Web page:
## How Many Buttons?

In this lesson, students review classification, make sets of a given number, explore relationships between numbers, and find numbers that are one more and one less than a given number. They apply their knowledge of classification as they play a game similar to bingo.

Distribute bags of buttons to each student, and ask each to hold one button. Now read the story “The Lost Button” (From *Frog and Toad Are Friends* by Arnold Lobel, HarperCollins, 1970) to the students.* If you do not have the book, a quick internet search will provide free videos that read the story out loud.*

After the first description of the lost button is given, ask the students whether the button they chose could be the lost button. If it is possible, have them stand. Ask the same question as you come to each attribute. If a description does not fit the button they are holding, they should sit down.

When the story is completed, have the students who are standing verify that their button has all the attributes. Have the rest of the class look through their set of buttons for those that have all the attributes.

(If you don’t have access to the story, here’s an alternative way to begin the lesson: Have the students each pick a button. Now choose several attributes that might describe a button and write them on different index cards. Pull one of the cards at random, read the attribute, and ask these students who have buttons with that attribute to stand. Then call out, one at a time, the other attributes listed on the index cards you choose, having students remain standing if their button continues to have all the attributes. When you have named several attributes, ask the students to locate all the buttons that meet all the chosen attributes.)

Next display a numeral less than 10 and ask the students to make a set with that many buttons. When they are ready, ask the students to trace the buttons in the set, count them aloud, and then write the number of buttons in the set under the tracing. Then call on a volunteer to choose another number less than 10 and ask the other students to make sets with that many buttons. Repeat several times. As each set is constructed, have students count the buttons in their set and record the appropriate numeral. You may wish to have the students place these recording sheets in their unit portfolios.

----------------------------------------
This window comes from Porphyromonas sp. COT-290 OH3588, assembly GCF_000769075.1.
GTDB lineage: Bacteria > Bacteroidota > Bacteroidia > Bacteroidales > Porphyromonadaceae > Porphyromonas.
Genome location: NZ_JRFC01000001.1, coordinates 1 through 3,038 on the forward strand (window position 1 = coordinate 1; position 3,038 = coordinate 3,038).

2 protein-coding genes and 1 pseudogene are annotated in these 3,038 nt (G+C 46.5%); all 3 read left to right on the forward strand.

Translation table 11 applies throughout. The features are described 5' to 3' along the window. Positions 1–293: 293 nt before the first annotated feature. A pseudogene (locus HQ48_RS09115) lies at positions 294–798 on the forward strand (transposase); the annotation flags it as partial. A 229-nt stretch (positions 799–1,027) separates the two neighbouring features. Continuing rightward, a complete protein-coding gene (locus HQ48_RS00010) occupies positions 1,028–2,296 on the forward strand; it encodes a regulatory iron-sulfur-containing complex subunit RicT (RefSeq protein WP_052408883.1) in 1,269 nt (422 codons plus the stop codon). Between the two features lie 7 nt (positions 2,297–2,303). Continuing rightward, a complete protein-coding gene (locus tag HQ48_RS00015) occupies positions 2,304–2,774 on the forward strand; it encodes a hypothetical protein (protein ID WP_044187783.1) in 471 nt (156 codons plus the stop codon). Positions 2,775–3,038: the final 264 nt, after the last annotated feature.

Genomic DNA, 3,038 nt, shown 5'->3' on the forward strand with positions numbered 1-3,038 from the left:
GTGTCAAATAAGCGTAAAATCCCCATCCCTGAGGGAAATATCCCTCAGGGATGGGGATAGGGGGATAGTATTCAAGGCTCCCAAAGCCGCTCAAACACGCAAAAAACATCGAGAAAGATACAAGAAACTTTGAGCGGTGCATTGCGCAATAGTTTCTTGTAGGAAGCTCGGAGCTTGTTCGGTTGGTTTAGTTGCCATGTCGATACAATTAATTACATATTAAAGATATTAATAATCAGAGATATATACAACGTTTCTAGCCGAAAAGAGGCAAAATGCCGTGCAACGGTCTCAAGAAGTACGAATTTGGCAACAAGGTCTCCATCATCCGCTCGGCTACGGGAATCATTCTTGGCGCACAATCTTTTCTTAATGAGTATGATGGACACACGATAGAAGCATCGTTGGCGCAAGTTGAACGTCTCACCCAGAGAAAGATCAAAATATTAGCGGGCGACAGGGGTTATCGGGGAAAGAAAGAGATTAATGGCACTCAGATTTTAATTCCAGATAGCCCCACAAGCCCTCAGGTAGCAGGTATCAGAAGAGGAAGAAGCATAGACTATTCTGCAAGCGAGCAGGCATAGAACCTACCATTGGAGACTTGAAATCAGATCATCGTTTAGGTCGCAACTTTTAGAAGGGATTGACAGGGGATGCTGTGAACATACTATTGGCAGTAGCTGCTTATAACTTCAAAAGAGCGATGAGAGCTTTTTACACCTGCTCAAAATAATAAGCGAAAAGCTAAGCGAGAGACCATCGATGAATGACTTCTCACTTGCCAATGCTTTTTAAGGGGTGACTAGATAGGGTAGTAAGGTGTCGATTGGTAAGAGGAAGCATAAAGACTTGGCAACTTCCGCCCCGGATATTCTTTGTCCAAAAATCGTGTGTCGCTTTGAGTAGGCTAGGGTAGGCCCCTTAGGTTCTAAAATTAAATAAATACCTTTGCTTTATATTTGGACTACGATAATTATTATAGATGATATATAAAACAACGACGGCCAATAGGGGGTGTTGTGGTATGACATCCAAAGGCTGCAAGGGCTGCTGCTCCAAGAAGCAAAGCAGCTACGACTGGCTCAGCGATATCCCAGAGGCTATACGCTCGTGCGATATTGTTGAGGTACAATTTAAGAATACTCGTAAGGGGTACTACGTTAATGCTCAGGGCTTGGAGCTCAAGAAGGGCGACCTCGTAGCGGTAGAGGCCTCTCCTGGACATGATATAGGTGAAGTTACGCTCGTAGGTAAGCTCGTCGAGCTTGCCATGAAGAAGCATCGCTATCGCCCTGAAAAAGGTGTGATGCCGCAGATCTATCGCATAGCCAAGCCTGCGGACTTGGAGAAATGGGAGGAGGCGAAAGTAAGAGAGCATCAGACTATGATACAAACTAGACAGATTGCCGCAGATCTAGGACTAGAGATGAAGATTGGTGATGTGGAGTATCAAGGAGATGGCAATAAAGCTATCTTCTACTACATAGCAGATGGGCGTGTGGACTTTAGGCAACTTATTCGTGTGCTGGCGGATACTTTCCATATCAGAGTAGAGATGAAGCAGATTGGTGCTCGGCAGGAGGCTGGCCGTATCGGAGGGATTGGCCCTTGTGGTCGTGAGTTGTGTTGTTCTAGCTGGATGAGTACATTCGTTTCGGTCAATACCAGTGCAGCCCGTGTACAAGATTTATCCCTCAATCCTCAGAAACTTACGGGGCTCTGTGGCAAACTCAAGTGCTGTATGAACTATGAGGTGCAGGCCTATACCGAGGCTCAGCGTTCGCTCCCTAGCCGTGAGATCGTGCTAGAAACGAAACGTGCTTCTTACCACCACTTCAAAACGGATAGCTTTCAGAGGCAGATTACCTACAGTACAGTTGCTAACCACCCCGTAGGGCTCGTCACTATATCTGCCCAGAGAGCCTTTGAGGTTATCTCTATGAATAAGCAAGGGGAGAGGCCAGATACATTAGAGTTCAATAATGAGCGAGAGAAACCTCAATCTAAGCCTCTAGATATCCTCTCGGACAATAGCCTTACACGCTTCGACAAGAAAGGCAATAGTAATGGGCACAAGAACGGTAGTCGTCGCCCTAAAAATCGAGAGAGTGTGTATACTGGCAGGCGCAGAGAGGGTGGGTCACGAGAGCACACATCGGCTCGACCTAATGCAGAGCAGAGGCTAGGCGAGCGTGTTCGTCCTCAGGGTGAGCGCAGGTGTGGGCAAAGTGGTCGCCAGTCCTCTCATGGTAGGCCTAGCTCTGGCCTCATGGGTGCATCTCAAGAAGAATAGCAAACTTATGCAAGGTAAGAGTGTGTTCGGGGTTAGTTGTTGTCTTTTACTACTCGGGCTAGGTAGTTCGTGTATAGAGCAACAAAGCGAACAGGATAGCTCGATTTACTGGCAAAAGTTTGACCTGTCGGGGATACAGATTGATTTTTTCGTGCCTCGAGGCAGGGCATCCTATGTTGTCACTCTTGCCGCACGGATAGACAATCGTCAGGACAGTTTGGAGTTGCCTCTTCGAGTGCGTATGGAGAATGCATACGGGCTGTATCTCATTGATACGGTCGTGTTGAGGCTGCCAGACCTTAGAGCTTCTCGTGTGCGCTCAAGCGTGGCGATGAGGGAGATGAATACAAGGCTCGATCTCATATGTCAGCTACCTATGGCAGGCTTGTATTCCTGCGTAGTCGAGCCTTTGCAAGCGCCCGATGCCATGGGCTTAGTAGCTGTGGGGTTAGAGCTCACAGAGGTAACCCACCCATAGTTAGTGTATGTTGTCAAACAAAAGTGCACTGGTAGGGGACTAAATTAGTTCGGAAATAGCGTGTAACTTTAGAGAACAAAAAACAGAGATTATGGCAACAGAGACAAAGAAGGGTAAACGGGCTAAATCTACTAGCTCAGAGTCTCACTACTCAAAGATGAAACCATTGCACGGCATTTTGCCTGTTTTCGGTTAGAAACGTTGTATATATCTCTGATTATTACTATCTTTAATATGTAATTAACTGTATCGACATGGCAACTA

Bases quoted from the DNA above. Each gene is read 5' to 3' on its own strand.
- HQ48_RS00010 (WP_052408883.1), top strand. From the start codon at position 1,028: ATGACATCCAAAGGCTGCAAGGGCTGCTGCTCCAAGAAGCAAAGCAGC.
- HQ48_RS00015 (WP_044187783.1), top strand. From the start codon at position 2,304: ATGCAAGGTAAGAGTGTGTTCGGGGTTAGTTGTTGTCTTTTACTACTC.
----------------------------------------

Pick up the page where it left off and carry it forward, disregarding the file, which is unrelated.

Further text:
Eight buttons

Next put the students into trios and distribute two number cubes
to each trio. Show the students index cards on which you have written
“=,” “One More, or One Less,” Review (or teach) the meaning of the
phrases and of the equals symbol (in this case, the equals symbol shows
that two sets have the same number of objects). Then give each student
in the trio a different card.

Ask the student who received the
card with the equals sign to roll one number cube, name the number
showing, and make a set of that many buttons. Then have the other
students make sets of one more or one less as their cards direct. When
they have done so, call on various groups to describe what they did.
Have the students switch cards within their trio and repeat this
activity several times.